Earlier this month, photographer Pablo Tosco visited Mauritania for our Spanish affiliate Intermón Oxfam. One of several West and Central African countries currently experiencing severe drought and food shortages, Mauritania is also one of the world’s poorest nations.
Our response in Mauritania is currently focused on supporting pastoralist communities with activities such as food for cattle, cash transfers and the rehabilitation of wells. We’ve also started a ‘co-op’ vegetable gardens program for 1,300 women by pumping water from a river.
Besides taking some unforgettable photos, Pablo spoke to several of the locals about how their lives have been affected by the drought.
Below are their stories:
Assid Mint Mana, mother of 10, Natriguel community
I have a very large family and one of my daughters is malnourished. She spent a month in hospital and is still receiving treatment. I have no money to buy food for myself, and I try to leave whatever food I get to the children, but that’s not even enough.
My husband has a cart, and sometimes uses it to collect and sell firewood. With the money, he buys a bit of rice, oil and fish for the family. Selling firewood is all we can do during the coming months, until the rains arrive and we can harvest.
Mohammed Would Barma, Natriguel community
We only have one well for both villages here and it dries up two or three times a day. There isn’t enough water for everyone, and people have to draw water at night to have a little water. We’ve seen some villagers drinking water from the river, but it’s polluted.
We’re grateful to the Oxfam team, whose support has enabled us to buy some of our necessities. You’ve also come to rehabilitate the second well, which will be a great help to the community.
Dieymba Samba, widow and mother of six, repatriated from Senegal
It’s really difficult this year because it hasn’t rained … and as a result we haven’t been able to grow anything. The only source of survival we have left is the animals, the livestock. And we haven’t been able to keep all of them; we’ve had to send some to Mali. The animals remaining here will be exchanged for food. And this year, everything is very expensive. A sack of rice costs 10,000UM (AUD $33), and a 20-litre container of oil costs a fortune! So what small animals are still here will serve to feed the family. But that won’t be enough.
At night, I can’t sleep because my mind is going in circles, worrying about how to get ahead. And I’m not the only one. All the women in the village are worried because they’re aware of the situation and are trying to find a way to cope. I’ve had the courage to leave for the city, Nouakchott, with my children, trying to earn some money to feed my family and stay there until it rains again. This is the only solution this year.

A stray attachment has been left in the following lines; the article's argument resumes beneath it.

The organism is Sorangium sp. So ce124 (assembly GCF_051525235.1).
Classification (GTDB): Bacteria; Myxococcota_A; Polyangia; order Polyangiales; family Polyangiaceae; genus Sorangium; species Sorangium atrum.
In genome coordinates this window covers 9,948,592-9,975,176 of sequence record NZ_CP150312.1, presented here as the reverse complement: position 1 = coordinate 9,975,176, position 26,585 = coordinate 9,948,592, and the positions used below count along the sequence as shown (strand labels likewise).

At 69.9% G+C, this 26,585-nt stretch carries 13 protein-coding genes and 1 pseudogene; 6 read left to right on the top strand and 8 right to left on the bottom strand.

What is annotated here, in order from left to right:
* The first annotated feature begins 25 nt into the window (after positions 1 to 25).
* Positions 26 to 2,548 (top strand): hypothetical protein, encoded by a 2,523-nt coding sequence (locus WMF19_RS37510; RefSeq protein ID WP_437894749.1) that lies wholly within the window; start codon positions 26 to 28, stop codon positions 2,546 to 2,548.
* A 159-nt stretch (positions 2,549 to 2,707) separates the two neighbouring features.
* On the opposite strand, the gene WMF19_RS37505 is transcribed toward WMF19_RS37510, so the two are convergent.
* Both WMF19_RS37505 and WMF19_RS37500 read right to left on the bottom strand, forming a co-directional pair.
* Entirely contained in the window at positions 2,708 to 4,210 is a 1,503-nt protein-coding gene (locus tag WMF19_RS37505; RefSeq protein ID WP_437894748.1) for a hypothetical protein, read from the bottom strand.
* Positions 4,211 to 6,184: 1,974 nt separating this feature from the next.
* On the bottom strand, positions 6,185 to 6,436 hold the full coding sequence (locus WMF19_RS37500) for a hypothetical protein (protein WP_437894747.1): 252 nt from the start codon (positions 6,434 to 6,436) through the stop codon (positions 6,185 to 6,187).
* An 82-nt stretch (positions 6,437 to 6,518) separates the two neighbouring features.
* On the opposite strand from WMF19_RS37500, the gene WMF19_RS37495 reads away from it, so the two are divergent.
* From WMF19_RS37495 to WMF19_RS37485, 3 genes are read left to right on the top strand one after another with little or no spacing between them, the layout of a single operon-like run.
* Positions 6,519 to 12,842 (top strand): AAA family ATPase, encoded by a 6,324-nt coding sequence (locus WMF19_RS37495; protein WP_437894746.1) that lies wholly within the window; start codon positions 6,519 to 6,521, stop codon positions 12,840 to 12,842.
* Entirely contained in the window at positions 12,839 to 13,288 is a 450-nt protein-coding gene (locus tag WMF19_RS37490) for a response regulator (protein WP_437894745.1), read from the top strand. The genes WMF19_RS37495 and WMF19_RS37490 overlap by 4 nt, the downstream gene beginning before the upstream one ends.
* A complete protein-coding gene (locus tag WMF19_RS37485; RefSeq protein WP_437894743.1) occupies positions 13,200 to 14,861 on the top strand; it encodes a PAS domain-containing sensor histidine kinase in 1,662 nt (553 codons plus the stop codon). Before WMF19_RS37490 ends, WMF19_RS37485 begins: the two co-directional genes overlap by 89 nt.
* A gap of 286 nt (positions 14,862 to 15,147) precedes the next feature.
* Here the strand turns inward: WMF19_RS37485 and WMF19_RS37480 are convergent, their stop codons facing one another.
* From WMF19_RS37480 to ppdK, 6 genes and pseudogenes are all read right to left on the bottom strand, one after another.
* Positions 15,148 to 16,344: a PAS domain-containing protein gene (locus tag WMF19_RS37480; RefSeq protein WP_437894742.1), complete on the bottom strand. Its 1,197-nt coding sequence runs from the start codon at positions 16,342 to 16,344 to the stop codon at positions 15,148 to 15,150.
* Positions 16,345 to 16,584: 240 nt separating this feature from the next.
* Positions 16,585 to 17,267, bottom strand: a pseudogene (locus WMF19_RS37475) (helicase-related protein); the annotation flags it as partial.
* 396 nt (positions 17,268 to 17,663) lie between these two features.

The Oxfam team has come here and asked us to identify the 20 most vulnerable families. But they’ve left the decision in the hands of the village’s men. And really, as heads of the family, we women are the ones who know the true situation. It should be us deciding who the most vulnerable families are. Actually, just before you came, we were discussing this very matter.
Abdullah Ali, cattle-farmer who lends cows to a dairy supported by Intermón Oxfam, community of Ari Hara
I was born in 1932, the same year this village was founded. I’m a cattle-farmer and the son of a cattle-farmer – I inherited my father’s livestock. So our main activities are cattle and agriculture.
This year hasn’t been particularly rainy, and the crops haven’t yielded much. Furthermore, we’ve had to take most of our animals to Senegal [to graze]. The few remaining here are milk cows, which we milk for commercial purposes and for consumption by my family.
We’re selling some animals so as to be able to buy basic necessities like oil and tea … Also for health – if you want hospital treatment, you have to sell livestock.
With the six head of cattle that I sold, I was able to buy straw for the animals. I was also able to buy basics like sugar and clothes for the children. Similarly, we had to vaccinate the animals that we took to Senegal so they didn’t catch anything … By selling their animals, people can eat, pay the breeders in Senegal [to look after the other livestock], pay for water … all this, through selling livestock.
Ouma Ali, Abdullah’s wife, works in the Ari Hara dairy
I’m 43 and have eight children. I work in the dairy. At the end of each month, I get some money, around 10,000 ouguiyas (AUD $33), that I bring home and spend on the basic necessities … Last month, I bought oil, rice, sugar and milk, as well as school material for my kids … My husband and I make our living from agriculture, cattle grazing and my work at the dairy.
In this village, the residents have a strong sense of solidarity. Every morning, someone brings you something or other … every morning, at least one neighbor will come by to check you’re okay. They’ll see how the family is, and if they notice you’re lacking sugar, rice or oil to make a meal, they’ll offer you some.
The children can’t handle not having breakfast. I’m used to it, I know how to deal with it, but my kids need to eat every morning. If I manage to get enough money, I’ll buy three slices of bread to relieve their hunger. Sometimes in the morning, I eat dry tea and it gives me a stomach ache; eating a piece of bread alleviates it.
My husband doesn’t own any land … He cultivates, but the plots belong to others. The landowner lets you grow all you want, but you’re obliged to share it with him.
Find out more
Read about Oxfam’s response in West and Central Africa
You can make a difference by donating to our Africa Food Crisis Appeal